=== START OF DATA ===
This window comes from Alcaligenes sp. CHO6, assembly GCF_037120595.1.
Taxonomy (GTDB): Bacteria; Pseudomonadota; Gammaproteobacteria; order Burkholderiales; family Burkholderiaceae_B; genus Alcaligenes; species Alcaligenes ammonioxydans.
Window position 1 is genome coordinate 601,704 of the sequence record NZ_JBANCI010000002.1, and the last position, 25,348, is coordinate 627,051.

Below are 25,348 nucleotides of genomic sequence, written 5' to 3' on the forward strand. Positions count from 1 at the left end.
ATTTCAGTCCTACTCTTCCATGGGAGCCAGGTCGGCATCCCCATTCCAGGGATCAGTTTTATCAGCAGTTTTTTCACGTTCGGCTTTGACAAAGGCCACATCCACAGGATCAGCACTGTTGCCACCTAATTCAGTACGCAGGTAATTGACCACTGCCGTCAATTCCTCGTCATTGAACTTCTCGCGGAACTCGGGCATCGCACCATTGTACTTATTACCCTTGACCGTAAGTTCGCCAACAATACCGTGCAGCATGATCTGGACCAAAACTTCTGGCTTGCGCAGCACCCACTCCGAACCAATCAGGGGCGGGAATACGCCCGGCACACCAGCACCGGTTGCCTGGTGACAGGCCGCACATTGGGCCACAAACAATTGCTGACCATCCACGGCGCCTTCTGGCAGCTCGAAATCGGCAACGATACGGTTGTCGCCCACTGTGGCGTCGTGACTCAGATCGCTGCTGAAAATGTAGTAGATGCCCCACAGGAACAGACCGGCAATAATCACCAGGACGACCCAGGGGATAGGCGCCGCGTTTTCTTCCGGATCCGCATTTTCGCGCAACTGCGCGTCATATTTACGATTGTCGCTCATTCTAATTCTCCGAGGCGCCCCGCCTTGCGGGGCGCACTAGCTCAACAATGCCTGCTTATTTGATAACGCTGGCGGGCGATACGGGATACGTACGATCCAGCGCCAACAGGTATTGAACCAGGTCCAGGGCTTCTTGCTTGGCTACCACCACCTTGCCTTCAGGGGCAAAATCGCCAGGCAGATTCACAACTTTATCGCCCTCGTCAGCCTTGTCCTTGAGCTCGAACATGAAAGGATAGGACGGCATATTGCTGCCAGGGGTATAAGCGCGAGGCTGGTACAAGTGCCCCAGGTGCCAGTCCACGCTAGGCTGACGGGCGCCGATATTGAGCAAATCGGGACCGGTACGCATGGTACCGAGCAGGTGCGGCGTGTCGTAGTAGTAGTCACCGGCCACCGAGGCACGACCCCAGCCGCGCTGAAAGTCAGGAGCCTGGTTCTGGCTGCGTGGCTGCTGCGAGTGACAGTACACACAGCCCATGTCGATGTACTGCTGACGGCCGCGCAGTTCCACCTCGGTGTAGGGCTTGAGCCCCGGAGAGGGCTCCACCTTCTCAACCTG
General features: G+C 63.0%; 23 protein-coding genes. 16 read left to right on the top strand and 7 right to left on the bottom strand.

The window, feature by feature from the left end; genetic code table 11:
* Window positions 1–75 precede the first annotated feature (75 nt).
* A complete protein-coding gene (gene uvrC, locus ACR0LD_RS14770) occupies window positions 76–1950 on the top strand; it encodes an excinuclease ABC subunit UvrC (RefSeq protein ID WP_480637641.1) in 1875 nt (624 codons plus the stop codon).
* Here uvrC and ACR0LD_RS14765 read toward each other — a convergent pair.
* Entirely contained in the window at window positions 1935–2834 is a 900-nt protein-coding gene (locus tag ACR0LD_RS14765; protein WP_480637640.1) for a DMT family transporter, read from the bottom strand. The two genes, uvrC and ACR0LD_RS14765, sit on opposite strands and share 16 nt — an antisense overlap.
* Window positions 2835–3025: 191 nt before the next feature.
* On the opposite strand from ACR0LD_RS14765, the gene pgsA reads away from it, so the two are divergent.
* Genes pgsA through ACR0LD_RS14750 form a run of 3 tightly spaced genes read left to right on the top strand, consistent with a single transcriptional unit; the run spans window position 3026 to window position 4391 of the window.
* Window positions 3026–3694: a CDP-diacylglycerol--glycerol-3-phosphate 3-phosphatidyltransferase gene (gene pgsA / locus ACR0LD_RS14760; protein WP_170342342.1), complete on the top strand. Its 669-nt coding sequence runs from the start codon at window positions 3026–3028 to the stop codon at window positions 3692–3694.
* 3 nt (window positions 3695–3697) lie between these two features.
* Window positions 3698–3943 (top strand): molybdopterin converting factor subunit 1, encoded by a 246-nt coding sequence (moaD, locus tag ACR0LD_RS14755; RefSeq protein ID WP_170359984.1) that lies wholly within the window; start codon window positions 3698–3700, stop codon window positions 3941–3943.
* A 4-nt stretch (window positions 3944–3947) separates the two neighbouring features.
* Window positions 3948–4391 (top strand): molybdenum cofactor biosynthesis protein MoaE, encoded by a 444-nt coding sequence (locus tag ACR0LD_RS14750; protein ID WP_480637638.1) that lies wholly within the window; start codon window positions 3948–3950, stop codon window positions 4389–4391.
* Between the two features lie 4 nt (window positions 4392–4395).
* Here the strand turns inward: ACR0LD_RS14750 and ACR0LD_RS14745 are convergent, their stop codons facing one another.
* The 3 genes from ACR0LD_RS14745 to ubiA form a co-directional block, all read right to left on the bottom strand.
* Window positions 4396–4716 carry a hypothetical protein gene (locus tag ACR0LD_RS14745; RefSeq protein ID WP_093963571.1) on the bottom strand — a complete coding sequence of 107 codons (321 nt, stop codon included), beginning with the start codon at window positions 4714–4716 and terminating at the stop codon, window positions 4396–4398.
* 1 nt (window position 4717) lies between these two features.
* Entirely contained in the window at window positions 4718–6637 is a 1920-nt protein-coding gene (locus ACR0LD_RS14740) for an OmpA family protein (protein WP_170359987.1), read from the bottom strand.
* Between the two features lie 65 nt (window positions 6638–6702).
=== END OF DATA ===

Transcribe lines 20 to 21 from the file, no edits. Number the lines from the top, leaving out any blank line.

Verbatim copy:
* Between the two features lie 4 nt (window positions 4392–4395).
* Here the strand turns inward: ACR0LD_RS14750 and ACR0LD_RS14745 are convergent, their stop codons facing one another.